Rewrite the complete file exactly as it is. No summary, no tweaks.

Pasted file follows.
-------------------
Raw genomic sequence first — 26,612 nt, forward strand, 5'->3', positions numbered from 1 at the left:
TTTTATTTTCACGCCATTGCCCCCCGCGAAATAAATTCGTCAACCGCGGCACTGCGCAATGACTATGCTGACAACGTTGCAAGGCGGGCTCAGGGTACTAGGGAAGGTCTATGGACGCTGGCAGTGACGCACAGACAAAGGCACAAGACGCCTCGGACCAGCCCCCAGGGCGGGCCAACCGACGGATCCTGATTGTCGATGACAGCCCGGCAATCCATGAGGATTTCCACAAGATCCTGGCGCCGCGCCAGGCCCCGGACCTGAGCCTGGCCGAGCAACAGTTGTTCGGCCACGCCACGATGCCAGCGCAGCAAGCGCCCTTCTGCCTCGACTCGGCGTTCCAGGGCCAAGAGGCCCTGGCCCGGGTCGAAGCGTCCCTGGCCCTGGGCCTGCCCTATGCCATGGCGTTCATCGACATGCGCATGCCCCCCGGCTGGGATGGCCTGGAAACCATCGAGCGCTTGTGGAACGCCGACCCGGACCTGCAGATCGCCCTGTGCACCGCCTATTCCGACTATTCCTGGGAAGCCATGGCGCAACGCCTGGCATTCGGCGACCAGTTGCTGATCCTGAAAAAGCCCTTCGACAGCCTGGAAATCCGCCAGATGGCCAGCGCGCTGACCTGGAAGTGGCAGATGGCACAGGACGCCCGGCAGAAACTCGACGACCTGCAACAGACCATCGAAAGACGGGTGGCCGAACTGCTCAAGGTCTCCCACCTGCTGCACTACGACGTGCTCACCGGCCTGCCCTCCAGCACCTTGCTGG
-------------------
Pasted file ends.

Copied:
Raw genomic sequence first — 26,612 nt, forward strand, 5'->3', positions numbered from 1 at the left:
TTTTATTTTCACGCCATTGCCCCCCGCGAAATAAATTCGTCAACCGCGGCACTGCGCAATGACTATGCTGACAACGTTGCAAGGCGGGCTCAGGGTACTAGGGAAGGTCTATGGACGCTGGCAGTGACGCACAGACAAAGGCACAAGACGCCTCGGACCAGCCCCCAGGGCGGGCCAACCGACGGATCCTGATTGTCGATGACAGCCCGGCAATCCATGAGGATTTCCACAAGATCCTGGCGCCGCGCCAGGCCCCGGACCTGAGCCTGGCCGAGCAACAGTTGTTCGGCCACGCCACGATGCCAGCGCAGCAAGCGCCCTTCTGCCTCGACTCGGCGTTCCAGGGCCAAGAGGCCCTGGCCCGGGTCGAAGCGTCCCTGGCCCTGGGCCTGCCCTATGCCATGGCGTTCATCGACATGCGCATGCCCCCCGGCTGGGATGGCCTGGAAACCATCGAGCGCTTGTGGAACGCCGACCCGGACCTGCAGATCGCCCTGTGCACCGCCTATTCCGACTATTCCTGGGAAGCCATGGCGCAACGCCTGGCATTCGGCGACCAGTTGCTGATCCTGAAAAAGCCCTTCGACAGCCTGGAAATCCGCCAGATGGCCAGCGCGCTGACCTGGAAGTGGCAGATGGCACAGGACGCCCGGCAGAAACTCGACGACCTGCAACAGACCATCGAAAGACGGGTGGCCGAACTGCTCAAGGTCTCCCACCTGCTGCACTACGACGTGCTCACCGGCCTGCCCTCCAGCACCTTGCTGG